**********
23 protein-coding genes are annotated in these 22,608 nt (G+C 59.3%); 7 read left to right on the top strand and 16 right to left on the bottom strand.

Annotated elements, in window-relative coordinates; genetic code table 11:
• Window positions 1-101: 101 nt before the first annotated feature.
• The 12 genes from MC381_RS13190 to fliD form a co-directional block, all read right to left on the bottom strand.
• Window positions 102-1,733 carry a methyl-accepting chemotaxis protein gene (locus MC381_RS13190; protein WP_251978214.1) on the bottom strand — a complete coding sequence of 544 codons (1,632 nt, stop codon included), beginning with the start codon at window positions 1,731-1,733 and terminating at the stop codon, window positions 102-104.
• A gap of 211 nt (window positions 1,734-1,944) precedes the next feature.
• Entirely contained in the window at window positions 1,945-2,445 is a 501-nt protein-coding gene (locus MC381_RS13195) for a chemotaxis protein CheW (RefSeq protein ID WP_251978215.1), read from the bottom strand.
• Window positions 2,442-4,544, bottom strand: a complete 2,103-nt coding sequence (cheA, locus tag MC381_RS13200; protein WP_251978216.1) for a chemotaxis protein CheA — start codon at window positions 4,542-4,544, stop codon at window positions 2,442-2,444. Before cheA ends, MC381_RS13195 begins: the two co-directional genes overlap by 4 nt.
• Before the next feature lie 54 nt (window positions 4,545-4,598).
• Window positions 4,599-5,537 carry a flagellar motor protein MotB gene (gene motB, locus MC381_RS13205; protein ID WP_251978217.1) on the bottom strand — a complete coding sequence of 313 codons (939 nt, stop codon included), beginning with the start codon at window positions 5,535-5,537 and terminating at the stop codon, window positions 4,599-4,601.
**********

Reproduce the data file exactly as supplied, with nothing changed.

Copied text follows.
23 protein-coding genes are annotated in these 22,608 nt (G+C 59.3%); 7 read left to right on the top strand and 16 right to left on the bottom strand.

Annotated elements, in window-relative coordinates; genetic code table 11:
• Window positions 1-101: 101 nt before the first annotated feature.
• The 12 genes from MC381_RS13190 to fliD form a co-directional block, all read right to left on the bottom strand.
• Window positions 102-1,733 carry a methyl-accepting chemotaxis protein gene (locus MC381_RS13190; protein WP_251978214.1) on the bottom strand — a complete coding sequence of 544 codons (1,632 nt, stop codon included), beginning with the start codon at window positions 1,731-1,733 and terminating at the stop codon, window positions 102-104.
• A gap of 211 nt (window positions 1,734-1,944) precedes the next feature.
• Entirely contained in the window at window positions 1,945-2,445 is a 501-nt protein-coding gene (locus MC381_RS13195) for a chemotaxis protein CheW (RefSeq protein ID WP_251978215.1), read from the bottom strand.
• Window positions 2,442-4,544, bottom strand: a complete 2,103-nt coding sequence (cheA, locus tag MC381_RS13200; protein WP_251978216.1) for a chemotaxis protein CheA — start codon at window positions 4,542-4,544, stop codon at window positions 2,442-2,444. Before cheA ends, MC381_RS13195 begins: the two co-directional genes overlap by 4 nt.
• Before the next feature lie 54 nt (window positions 4,545-4,598).
• Window positions 4,599-5,537 carry a flagellar motor protein MotB gene (gene motB, locus MC381_RS13205; protein ID WP_251978217.1) on the bottom strand — a complete coding sequence of 313 codons (939 nt, stop codon included), beginning with the start codon at window positions 5,535-5,537 and terminating at the stop codon, window positions 4,599-4,601.